U.S. Reps. Brian Mast and Matt Gaetz have announced the creation of the Roosevelt Conservation Caucus (RCC), a new group made up of GOP U.S. Senate and House members that will focus on environmental issues.
“As Republicans across the breadth of this country, we represent beautiful, lush, green, park-filled districts that we care about,” Mast said at a news conference Wednesday.
“The No. 1 thing I work on every day is water back home, because it’s what people care about — where they can swim, where they can fish….”
Among the priorities listed by the group are cutting down on water pollution, reducing ocean plastic pollution and increasing access to America’s public lands and waters for outdoor recreation, hunting and fishing.
Mast also said the issue of environmental protection is tied to the economy, arguing Americans are more likely to help with conservation efforts if their basic needs are met.
“Somebody can’t worry about the energy efficiency of their home if they’re worried about where their next meal comes from. Somebody can’t worry about the emissions of their automobile if they’re worried about if they’re going to work the next day,” Mast said.
Joining Mast and Gaetz in the new RCC are U.S. Sens. Richard Burr of North Carolina, Steve Daines of Montana, Lindsey Graham of South Carolina, Cory Gardner of Colorado, Lisa Murkowski of Alaska and Rob Portman of Ohio. On the House side, U.S. Rep. Will Hurd of Texas is also a member.
Gaetz has bucked his party on the issue of climate change. He’s pushed for legislative solutions to climate issues and called out those who doubt the science of climate change.
“I also think history is going to judge very harshly climate change deniers, and I don’t want to be one of them,” Gaetz has said.
However, he has also pushed to eliminate the Environmental Protection Agency altogether, arguing it’s a form of over-regulation. Some environmental advocacy groups, such as the League of Conservation Voters, have given Gaetz and Mast poor grades based on their environmental voting record.
Mast also spent part of Wednesday questioning Major General Scott Spellmon of the U.S. Army Corps of Engineers regarding the group’s discharging of water from Lake Okeechobee.
Spellmon appeared Wednesday before the U.S. House of Representatives Transportation and Infrastructure Committee, of which Mast is a member.
“Has the Army Corps of Engineers transferred toxic water — toxic water — from Lake Okeechobee to the East through the C-44 [canal] into the St. Lucie Estuary and the Indian River Lagoon and to the West through the Caloosahatchee River?” Mast asked.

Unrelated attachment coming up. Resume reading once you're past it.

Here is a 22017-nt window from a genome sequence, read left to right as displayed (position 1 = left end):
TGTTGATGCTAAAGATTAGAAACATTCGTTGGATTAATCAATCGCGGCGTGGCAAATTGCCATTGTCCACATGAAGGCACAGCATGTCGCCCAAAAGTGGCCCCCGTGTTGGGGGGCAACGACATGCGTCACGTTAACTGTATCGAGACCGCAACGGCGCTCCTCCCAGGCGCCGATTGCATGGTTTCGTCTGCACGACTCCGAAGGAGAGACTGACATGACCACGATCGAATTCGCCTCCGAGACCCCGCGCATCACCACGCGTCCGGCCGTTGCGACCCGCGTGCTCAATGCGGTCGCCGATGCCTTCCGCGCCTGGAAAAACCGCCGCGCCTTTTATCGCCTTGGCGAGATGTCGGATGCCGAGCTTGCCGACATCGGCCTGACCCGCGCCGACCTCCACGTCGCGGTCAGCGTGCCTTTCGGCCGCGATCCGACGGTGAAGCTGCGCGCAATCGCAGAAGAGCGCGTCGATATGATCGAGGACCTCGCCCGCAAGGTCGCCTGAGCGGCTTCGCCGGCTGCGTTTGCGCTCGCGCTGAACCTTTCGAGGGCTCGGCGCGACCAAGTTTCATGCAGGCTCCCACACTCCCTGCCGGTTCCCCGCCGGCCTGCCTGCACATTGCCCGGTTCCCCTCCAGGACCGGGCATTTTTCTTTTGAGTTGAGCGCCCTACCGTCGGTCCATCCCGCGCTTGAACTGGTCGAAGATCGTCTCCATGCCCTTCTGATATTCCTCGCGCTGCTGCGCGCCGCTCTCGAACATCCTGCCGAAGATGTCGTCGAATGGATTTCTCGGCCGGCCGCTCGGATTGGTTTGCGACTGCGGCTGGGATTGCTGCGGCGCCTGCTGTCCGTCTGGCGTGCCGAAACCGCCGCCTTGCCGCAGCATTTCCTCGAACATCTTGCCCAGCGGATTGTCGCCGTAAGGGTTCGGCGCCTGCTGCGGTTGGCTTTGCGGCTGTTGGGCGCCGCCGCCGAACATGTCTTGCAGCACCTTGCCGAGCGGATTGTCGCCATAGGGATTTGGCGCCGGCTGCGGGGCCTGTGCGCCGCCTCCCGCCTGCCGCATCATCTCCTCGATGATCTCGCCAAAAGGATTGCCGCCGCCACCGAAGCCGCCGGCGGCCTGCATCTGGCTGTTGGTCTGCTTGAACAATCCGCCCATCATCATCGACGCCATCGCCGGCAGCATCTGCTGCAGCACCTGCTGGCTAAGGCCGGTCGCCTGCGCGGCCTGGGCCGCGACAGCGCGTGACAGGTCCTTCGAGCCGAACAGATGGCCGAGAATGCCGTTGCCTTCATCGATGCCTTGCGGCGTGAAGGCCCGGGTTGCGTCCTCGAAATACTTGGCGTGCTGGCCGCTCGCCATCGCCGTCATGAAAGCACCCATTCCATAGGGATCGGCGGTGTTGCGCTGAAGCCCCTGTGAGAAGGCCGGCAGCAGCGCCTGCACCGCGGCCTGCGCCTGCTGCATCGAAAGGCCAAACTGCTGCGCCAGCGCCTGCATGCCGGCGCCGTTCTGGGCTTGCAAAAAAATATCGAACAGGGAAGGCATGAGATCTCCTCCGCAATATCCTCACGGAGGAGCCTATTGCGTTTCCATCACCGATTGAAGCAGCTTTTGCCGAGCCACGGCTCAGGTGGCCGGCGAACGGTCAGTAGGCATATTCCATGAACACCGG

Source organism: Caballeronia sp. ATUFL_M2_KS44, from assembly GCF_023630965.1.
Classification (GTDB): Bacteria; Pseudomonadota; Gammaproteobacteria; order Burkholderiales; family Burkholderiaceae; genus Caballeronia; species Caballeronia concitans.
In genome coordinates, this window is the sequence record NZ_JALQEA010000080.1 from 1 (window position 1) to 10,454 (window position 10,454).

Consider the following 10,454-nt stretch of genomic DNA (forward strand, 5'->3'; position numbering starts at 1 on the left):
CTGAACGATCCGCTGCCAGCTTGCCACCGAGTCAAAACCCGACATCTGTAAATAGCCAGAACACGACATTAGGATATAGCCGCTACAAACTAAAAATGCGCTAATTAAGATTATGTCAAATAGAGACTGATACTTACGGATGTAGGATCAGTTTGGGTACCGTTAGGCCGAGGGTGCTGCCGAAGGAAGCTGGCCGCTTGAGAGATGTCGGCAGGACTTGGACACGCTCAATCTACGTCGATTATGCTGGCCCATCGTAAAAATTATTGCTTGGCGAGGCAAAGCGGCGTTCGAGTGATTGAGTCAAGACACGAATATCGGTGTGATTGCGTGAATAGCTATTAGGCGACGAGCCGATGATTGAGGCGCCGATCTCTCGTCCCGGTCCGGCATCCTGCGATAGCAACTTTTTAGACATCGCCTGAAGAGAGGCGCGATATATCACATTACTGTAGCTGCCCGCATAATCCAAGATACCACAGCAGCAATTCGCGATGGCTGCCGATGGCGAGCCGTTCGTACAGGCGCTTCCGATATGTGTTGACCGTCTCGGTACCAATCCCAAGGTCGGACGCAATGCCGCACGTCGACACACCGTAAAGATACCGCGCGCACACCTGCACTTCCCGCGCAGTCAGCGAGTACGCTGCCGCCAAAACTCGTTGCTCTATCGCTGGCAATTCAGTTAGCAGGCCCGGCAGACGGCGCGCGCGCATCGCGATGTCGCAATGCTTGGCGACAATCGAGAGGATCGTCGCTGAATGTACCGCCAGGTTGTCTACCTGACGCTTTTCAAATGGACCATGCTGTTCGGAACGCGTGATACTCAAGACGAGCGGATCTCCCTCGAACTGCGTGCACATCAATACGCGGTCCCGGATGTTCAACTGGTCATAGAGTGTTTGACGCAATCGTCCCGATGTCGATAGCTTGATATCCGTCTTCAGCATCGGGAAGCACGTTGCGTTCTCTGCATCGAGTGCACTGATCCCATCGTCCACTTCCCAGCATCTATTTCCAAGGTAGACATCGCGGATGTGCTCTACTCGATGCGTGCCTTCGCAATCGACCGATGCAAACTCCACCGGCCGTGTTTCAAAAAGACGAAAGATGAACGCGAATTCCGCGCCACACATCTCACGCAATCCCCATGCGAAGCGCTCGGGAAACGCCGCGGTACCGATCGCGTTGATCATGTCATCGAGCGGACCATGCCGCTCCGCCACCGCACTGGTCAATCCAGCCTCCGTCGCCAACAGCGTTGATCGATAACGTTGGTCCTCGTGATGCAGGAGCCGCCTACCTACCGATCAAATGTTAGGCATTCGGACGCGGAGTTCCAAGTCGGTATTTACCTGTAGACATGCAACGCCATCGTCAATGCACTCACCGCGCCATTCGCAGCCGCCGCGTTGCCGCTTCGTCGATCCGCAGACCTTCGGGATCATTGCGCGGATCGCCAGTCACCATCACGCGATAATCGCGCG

“Yes, sir,” Spellmon replied. “We have conveyed water out the system that has contained cyanobacteria and harmful algae blooms. Yes, sir.”
“And the Corps considers that toxic?” Mast asked as a follow-up.
“Yes, sir,” Spellmon said.
The Army Corps is in charge of keeping Lake Okeechobee at safe levels. Drain the lake too much, and any further evaporation could hurt farmers and municipalities who rely on the lake’s water. Keep the levels too high, and an unexpected storm could cause flooding.
Mast has pushed for keeping the lake at low levels permanently, relieving the need for persistent discharges which can carry with it toxic algae. Other groups have disagreed, stating planned upgrades to the Herbert Hoover Dike will allow more water to be stored in the lake safely.
Mast followed up his Wednesday questioning with a statement bashing the Army Corps’ actions and reiterating his calls to drop the lake levels.
“Now that the Army Corps acknowledges that the water they are discharging is toxic, they cannot continue to willfully and knowingly poison our community,” Mast said.
“The Army’s mission is to defend the American people, so they have a duty to prioritize protecting public health when they make operational flood control decisions. The changes they made lowering Lake Okeechobee this winter to prevent discharges are working, and they must commit to making these changes long-term to prevent this massive public health crisis. Anything less than that is a unconscionable failure by our government.”
“In Florida, we know all too well what happens when the environment is neglected. As a result of decades of abuse, toxic algal blooms are now causing a massive public health crisis,” Mast said.
“This issue doesn’t discriminate based on demographics or ideology — it impacts every single one of us. We need to move past the partisan rhetoric and face our environmental challenges head on by working together to strengthen conservation programs, promote public health, defend our environment, keep our air clean and protect our waterways.”